The United State Department of Agriculture has finalized a report to address concerns from farmers who fear they’ll be next on an ever-expanding list of defendants sued by biotech giants Monsanto, but those worries aren’t about to end.
The Monsanto Company dominates more than just grow fields across the US, as evident in their stellar track record of taking small-time farmers to court and winning cases, an occurrence that Think Progress acknowledges happens roughly a dozen times a year. Time and time again, Monsanto’s patented, lab-made genetically engineered seeds are sold to one farmer, only for Mother Nature to move the crop onto neighboring fields with the help of a bit of wind. Just as often, of course, Monsanto’s team of high-paid litigators take the little guys to court, only to triumph thanks to a legal counsel that collects around $10 million a year just to take other farmers to court.
With Monsanto-led lawsuits all too common, the USDA was tasked with putting together a panel — the Advisory Committee on Biotechnology and 21st Century Agriculture, or AC21 — to analyze, among other items, “What types of compensation mechanisms, if any, would be appropriate to address economic losses1 by farmers in which the value of their crops is reduced by unintended presence of genetically engineered(GE) material(s)?”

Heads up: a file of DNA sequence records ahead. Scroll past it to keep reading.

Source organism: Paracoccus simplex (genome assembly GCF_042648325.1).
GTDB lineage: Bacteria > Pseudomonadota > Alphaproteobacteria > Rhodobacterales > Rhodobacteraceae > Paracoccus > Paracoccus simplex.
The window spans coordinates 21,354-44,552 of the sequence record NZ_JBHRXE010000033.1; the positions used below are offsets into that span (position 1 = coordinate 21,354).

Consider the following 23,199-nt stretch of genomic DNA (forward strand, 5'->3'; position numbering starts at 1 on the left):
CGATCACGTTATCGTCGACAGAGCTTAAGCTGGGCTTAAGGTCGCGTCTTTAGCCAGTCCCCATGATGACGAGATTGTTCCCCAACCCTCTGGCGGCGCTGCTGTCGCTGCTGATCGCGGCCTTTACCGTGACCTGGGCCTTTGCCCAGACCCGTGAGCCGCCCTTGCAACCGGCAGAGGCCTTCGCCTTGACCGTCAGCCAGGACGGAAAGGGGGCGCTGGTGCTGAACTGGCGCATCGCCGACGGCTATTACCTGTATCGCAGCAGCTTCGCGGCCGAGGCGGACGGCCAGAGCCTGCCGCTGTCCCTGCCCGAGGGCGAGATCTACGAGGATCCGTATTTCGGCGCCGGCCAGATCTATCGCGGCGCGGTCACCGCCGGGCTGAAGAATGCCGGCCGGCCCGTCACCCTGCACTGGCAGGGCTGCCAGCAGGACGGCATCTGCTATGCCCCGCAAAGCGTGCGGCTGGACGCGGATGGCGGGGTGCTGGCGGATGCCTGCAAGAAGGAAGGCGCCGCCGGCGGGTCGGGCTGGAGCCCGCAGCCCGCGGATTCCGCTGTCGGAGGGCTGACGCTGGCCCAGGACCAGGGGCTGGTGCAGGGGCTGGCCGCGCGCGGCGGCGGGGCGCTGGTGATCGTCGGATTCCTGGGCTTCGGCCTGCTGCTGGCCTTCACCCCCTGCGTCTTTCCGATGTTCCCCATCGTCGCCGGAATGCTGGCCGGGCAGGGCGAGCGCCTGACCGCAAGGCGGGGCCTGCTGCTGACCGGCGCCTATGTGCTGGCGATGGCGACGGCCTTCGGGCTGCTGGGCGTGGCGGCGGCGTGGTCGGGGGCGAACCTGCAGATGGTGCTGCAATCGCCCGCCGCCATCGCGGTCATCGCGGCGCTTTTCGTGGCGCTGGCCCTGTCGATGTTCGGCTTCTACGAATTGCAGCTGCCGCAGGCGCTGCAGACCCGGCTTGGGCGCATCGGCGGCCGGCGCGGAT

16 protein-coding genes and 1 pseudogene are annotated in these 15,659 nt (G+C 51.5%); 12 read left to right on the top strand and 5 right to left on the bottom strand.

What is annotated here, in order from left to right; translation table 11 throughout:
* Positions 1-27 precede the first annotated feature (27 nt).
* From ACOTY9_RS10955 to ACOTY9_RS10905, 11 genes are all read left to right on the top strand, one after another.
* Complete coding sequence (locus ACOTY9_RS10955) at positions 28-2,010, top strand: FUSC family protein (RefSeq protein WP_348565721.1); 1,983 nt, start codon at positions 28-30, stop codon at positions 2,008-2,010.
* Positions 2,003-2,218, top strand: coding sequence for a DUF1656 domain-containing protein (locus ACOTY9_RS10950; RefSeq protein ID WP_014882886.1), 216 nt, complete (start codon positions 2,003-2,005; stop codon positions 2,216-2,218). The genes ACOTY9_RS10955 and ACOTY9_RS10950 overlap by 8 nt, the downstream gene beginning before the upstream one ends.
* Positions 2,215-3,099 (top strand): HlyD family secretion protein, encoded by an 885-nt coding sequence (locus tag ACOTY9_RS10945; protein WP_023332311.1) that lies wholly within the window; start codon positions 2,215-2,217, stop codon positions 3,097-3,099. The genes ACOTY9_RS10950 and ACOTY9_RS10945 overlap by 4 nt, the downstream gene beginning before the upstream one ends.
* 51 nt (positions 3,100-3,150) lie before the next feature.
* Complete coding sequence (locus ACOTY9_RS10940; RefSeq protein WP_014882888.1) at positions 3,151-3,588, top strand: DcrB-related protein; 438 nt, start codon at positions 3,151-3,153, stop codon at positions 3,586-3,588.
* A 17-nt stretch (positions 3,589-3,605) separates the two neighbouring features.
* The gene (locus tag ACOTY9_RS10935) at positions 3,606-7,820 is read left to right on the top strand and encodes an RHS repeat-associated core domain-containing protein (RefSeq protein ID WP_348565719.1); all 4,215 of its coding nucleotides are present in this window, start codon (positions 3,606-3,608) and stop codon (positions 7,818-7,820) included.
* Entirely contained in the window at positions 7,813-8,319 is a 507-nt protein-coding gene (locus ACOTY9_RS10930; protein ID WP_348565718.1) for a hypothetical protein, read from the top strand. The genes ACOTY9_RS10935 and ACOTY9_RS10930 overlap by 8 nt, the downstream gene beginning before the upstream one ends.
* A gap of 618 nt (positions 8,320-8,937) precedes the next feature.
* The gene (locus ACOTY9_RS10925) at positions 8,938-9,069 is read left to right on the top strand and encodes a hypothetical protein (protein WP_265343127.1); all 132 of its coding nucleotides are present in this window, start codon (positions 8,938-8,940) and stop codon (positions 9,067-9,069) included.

The AC21 panel released their findings in a report [PDF] entitled ‘Enhancing Coexistence’ that was sent to the secretary of agriculture this week. In it, however, they have little to say to the farmers who are likely to be brought before a judge while Monsanto and other biotech kings come out on top.
According to the AC21 group, the best maneuver for any Monsanto foe to take right now is to simply buy insurance, suggesting that the top guns will be given the go-ahead to continue with their contested habit of near endless litigation, a practice that has a tendency to leave the little guys bankrupt and out of business — only to be bought up by the billion-dollar Monsanto corporation after their bills can’t be paid.